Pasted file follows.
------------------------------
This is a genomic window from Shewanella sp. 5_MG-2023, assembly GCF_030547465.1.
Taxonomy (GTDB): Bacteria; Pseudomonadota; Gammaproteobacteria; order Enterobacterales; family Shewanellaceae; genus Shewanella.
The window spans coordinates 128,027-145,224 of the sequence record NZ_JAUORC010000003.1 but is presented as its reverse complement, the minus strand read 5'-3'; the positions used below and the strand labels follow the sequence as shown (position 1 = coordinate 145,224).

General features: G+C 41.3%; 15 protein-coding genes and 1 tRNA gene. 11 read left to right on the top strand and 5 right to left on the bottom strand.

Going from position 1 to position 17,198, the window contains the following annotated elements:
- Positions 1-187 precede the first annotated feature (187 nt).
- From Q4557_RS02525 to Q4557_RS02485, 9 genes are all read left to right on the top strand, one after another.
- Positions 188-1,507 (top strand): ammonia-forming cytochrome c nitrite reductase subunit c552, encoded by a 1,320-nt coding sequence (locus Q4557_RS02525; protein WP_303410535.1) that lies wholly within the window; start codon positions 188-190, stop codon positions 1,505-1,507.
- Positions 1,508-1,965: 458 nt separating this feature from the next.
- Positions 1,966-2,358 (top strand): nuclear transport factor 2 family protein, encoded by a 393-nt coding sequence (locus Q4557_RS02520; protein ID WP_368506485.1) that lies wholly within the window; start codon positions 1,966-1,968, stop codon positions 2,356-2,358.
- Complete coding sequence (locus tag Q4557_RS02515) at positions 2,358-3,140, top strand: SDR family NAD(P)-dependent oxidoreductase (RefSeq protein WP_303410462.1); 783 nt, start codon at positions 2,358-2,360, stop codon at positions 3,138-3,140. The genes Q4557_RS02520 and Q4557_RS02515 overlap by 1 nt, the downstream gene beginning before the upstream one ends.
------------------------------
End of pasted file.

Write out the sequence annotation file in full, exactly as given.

This is a genomic window from Shewanella sp. 5_MG-2023, assembly GCF_030547465.1.
Taxonomy (GTDB): Bacteria; Pseudomonadota; Gammaproteobacteria; order Enterobacterales; family Shewanellaceae; genus Shewanella.
The window spans coordinates 128,027-145,224 of the sequence record NZ_JAUORC010000003.1 but is presented as its reverse complement, the minus strand read 5'-3'; the positions used below and the strand labels follow the sequence as shown (position 1 = coordinate 145,224).

General features: G+C 41.3%; 15 protein-coding genes and 1 tRNA gene. 11 read left to right on the top strand and 5 right to left on the bottom strand.

Going from position 1 to position 17,198, the window contains the following annotated elements:
- Positions 1-187 precede the first annotated feature (187 nt).
- From Q4557_RS02525 to Q4557_RS02485, 9 genes are all read left to right on the top strand, one after another.
- Positions 188-1,507 (top strand): ammonia-forming cytochrome c nitrite reductase subunit c552, encoded by a 1,320-nt coding sequence (locus Q4557_RS02525; protein WP_303410535.1) that lies wholly within the window; start codon positions 188-190, stop codon positions 1,505-1,507.
- Positions 1,508-1,965: 458 nt separating this feature from the next.
- Positions 1,966-2,358 (top strand): nuclear transport factor 2 family protein, encoded by a 393-nt coding sequence (locus Q4557_RS02520; protein ID WP_368506485.1) that lies wholly within the window; start codon positions 1,966-1,968, stop codon positions 2,356-2,358.
- Complete coding sequence (locus tag Q4557_RS02515) at positions 2,358-3,140, top strand: SDR family NAD(P)-dependent oxidoreductase (RefSeq protein WP_303410462.1); 783 nt, start codon at positions 2,358-2,360, stop codon at positions 3,138-3,140. The genes Q4557_RS02520 and Q4557_RS02515 overlap by 1 nt, the downstream gene beginning before the upstream one ends.